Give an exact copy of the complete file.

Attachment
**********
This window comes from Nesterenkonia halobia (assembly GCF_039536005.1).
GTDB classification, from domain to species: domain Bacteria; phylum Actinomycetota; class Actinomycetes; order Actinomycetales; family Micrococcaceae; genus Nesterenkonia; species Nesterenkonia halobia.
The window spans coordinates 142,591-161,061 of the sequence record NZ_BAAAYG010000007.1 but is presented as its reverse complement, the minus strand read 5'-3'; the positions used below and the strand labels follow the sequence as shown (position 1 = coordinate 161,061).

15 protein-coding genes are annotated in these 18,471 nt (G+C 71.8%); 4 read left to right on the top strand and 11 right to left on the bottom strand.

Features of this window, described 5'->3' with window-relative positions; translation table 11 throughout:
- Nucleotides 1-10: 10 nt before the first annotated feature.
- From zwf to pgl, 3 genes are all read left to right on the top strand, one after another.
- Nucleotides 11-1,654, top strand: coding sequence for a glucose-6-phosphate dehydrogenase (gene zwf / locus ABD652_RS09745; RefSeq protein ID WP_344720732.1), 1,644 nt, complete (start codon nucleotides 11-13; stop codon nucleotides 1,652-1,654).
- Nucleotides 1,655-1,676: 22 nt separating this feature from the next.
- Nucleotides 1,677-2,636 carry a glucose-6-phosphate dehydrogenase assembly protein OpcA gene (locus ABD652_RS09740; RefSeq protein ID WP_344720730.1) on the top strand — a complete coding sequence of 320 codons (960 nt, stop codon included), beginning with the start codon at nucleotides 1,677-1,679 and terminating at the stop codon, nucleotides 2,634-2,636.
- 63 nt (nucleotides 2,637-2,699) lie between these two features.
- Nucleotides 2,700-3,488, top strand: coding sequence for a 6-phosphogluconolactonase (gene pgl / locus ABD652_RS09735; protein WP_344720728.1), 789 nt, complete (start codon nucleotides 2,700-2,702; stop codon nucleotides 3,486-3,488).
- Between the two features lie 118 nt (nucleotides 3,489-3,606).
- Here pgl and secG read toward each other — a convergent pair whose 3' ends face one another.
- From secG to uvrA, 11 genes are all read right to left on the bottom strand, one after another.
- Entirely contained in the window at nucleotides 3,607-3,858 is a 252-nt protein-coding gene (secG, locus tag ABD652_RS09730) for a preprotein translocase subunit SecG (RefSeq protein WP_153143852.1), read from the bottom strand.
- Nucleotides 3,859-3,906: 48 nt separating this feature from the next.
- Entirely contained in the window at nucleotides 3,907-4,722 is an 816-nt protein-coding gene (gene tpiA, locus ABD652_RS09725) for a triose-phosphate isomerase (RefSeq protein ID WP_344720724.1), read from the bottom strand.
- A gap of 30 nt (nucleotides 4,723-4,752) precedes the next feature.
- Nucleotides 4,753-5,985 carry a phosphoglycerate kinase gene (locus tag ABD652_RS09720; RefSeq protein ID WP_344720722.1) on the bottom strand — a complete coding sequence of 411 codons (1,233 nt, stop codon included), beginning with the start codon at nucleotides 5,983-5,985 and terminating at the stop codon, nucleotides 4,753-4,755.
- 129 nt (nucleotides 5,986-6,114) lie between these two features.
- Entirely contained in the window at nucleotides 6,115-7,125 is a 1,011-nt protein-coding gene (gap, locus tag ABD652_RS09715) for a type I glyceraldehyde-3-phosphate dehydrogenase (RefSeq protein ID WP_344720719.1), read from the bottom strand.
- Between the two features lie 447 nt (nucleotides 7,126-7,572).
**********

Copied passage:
This window comes from Nesterenkonia halobia (assembly GCF_039536005.1).
GTDB classification, from domain to species: domain Bacteria; phylum Actinomycetota; class Actinomycetes; order Actinomycetales; family Micrococcaceae; genus Nesterenkonia; species Nesterenkonia halobia.
The window spans coordinates 142,591-161,061 of the sequence record NZ_BAAAYG010000007.1 but is presented as its reverse complement, the minus strand read 5'-3'; the positions used below and the strand labels follow the sequence as shown (position 1 = coordinate 161,061).

15 protein-coding genes are annotated in these 18,471 nt (G+C 71.8%); 4 read left to right on the top strand and 11 right to left on the bottom strand.

Features of this window, described 5'->3' with window-relative positions; translation table 11 throughout:
- Nucleotides 1-10: 10 nt before the first annotated feature.
- From zwf to pgl, 3 genes are all read left to right on the top strand, one after another.
- Nucleotides 11-1,654, top strand: coding sequence for a glucose-6-phosphate dehydrogenase (gene zwf / locus ABD652_RS09745; RefSeq protein ID WP_344720732.1), 1,644 nt, complete (start codon nucleotides 11-13; stop codon nucleotides 1,652-1,654).
- Nucleotides 1,655-1,676: 22 nt separating this feature from the next.
- Nucleotides 1,677-2,636 carry a glucose-6-phosphate dehydrogenase assembly protein OpcA gene (locus ABD652_RS09740; RefSeq protein ID WP_344720730.1) on the top strand — a complete coding sequence of 320 codons (960 nt, stop codon included), beginning with the start codon at nucleotides 1,677-1,679 and terminating at the stop codon, nucleotides 2,634-2,636.
- 63 nt (nucleotides 2,637-2,699) lie between these two features.
- Nucleotides 2,700-3,488, top strand: coding sequence for a 6-phosphogluconolactonase (gene pgl / locus ABD652_RS09735; protein WP_344720728.1), 789 nt, complete (start codon nucleotides 2,700-2,702; stop codon nucleotides 3,486-3,488).
- Between the two features lie 118 nt (nucleotides 3,489-3,606).
- Here pgl and secG read toward each other — a convergent pair whose 3' ends face one another.
- From secG to uvrA, 11 genes are all read right to left on the bottom strand, one after another.
- Entirely contained in the window at nucleotides 3,607-3,858 is a 252-nt protein-coding gene (secG, locus tag ABD652_RS09730) for a preprotein translocase subunit SecG (RefSeq protein WP_153143852.1), read from the bottom strand.
- Nucleotides 3,859-3,906: 48 nt separating this feature from the next.
- Entirely contained in the window at nucleotides 3,907-4,722 is an 816-nt protein-coding gene (gene tpiA, locus ABD652_RS09725) for a triose-phosphate isomerase (RefSeq protein ID WP_344720724.1), read from the bottom strand.
- A gap of 30 nt (nucleotides 4,723-4,752) precedes the next feature.
- Nucleotides 4,753-5,985 carry a phosphoglycerate kinase gene (locus tag ABD652_RS09720; RefSeq protein ID WP_344720722.1) on the bottom strand — a complete coding sequence of 411 codons (1,233 nt, stop codon included), beginning with the start codon at nucleotides 5,983-5,985 and terminating at the stop codon, nucleotides 4,753-4,755.
- 129 nt (nucleotides 5,986-6,114) lie between these two features.
- Entirely contained in the window at nucleotides 6,115-7,125 is a 1,011-nt protein-coding gene (gap, locus tag ABD652_RS09715) for a type I glyceraldehyde-3-phosphate dehydrogenase (RefSeq protein ID WP_344720719.1), read from the bottom strand.
- Between the two features lie 447 nt (nucleotides 7,126-7,572).